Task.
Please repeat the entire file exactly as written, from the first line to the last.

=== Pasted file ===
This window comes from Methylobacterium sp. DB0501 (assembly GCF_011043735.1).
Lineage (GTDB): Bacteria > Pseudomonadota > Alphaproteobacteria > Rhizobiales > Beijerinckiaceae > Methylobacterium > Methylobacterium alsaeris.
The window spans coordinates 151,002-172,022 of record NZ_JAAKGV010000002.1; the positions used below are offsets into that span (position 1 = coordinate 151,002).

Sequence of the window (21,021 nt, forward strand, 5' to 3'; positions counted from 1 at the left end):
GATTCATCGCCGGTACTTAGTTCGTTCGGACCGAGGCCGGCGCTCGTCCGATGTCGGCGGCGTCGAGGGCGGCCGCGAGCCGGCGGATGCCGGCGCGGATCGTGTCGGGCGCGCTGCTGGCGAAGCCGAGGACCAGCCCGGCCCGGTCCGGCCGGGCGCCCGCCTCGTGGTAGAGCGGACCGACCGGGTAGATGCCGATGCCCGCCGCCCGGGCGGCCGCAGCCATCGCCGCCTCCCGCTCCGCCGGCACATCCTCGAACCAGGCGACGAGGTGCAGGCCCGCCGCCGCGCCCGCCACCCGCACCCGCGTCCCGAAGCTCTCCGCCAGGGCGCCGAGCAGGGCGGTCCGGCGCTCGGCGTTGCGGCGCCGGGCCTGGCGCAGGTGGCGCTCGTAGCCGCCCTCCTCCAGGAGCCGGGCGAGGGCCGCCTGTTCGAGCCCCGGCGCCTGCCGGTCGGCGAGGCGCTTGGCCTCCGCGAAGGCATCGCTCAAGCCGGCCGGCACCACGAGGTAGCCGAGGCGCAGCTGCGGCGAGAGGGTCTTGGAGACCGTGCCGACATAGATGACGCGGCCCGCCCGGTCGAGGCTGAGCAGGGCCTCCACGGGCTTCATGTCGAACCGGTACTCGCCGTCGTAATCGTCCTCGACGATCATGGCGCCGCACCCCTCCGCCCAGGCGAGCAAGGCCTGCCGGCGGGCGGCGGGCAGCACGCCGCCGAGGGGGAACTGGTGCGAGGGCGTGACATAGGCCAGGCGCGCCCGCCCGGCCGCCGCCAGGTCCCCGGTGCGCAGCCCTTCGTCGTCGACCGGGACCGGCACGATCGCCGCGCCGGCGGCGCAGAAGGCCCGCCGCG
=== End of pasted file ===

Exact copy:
This window comes from Methylobacterium sp. DB0501 (assembly GCF_011043735.1).
Lineage (GTDB): Bacteria > Pseudomonadota > Alphaproteobacteria > Rhizobiales > Beijerinckiaceae > Methylobacterium > Methylobacterium alsaeris.
The window spans coordinates 151,002-172,022 of record NZ_JAAKGV010000002.1; the positions used below are offsets into that span (position 1 = coordinate 151,002).

Sequence of the window (21,021 nt, forward strand, 5' to 3'; positions counted from 1 at the left end):
GATTCATCGCCGGTACTTAGTTCGTTCGGACCGAGGCCGGCGCTCGTCCGATGTCGGCGGCGTCGAGGGCGGCCGCGAGCCGGCGGATGCCGGCGCGGATCGTGTCGGGCGCGCTGCTGGCGAAGCCGAGGACCAGCCCGGCCCGGTCCGGCCGGGCGCCCGCCTCGTGGTAGAGCGGACCGACCGGGTAGATGCCGATGCCCGCCGCCCGGGCGGCCGCAGCCATCGCCGCCTCCCGCTCCGCCGGCACATCCTCGAACCAGGCGACGAGGTGCAGGCCCGCCGCCGCGCCCGCCACCCGCACCCGCGTCCCGAAGCTCTCCGCCAGGGCGCCGAGCAGGGCGGTCCGGCGCTCGGCGTTGCGGCGCCGGGCCTGGCGCAGGTGGCGCTCGTAGCCGCCCTCCTCCAGGAGCCGGGCGAGGGCCGCCTGTTCGAGCCCCGGCGCCTGCCGGTCGGCGAGGCGCTTGGCCTCCGCGAAGGCATCGCTCAAGCCGGCCGGCACCACGAGGTAGCCGAGGCGCAGCTGCGGCGAGAGGGTCTTGGAGACCGTGCCGACATAGATGACGCGGCCCGCCCGGTCGAGGCTGAGCAGGGCCTCCACGGGCTTCATGTCGAACCGGTACTCGCCGTCGTAATCGTCCTCGACGATCATGGCGCCGCACCCCTCCGCCCAGGCGAGCAAGGCCTGCCGGCGGGCGGCGGGCAGCACGCCGCCGAGGGGGAACTGGTGCGAGGGCGTGACATAGGCCAGGCGCGCCCGCCCGGCCGCCGCCAGGTCCCCGGTGCGCAGCCCTTCGTCGTCGACCGGGACCGGCACGATCGCCGCGCCGGCGGCGCAGAAGGCCCGCCGCG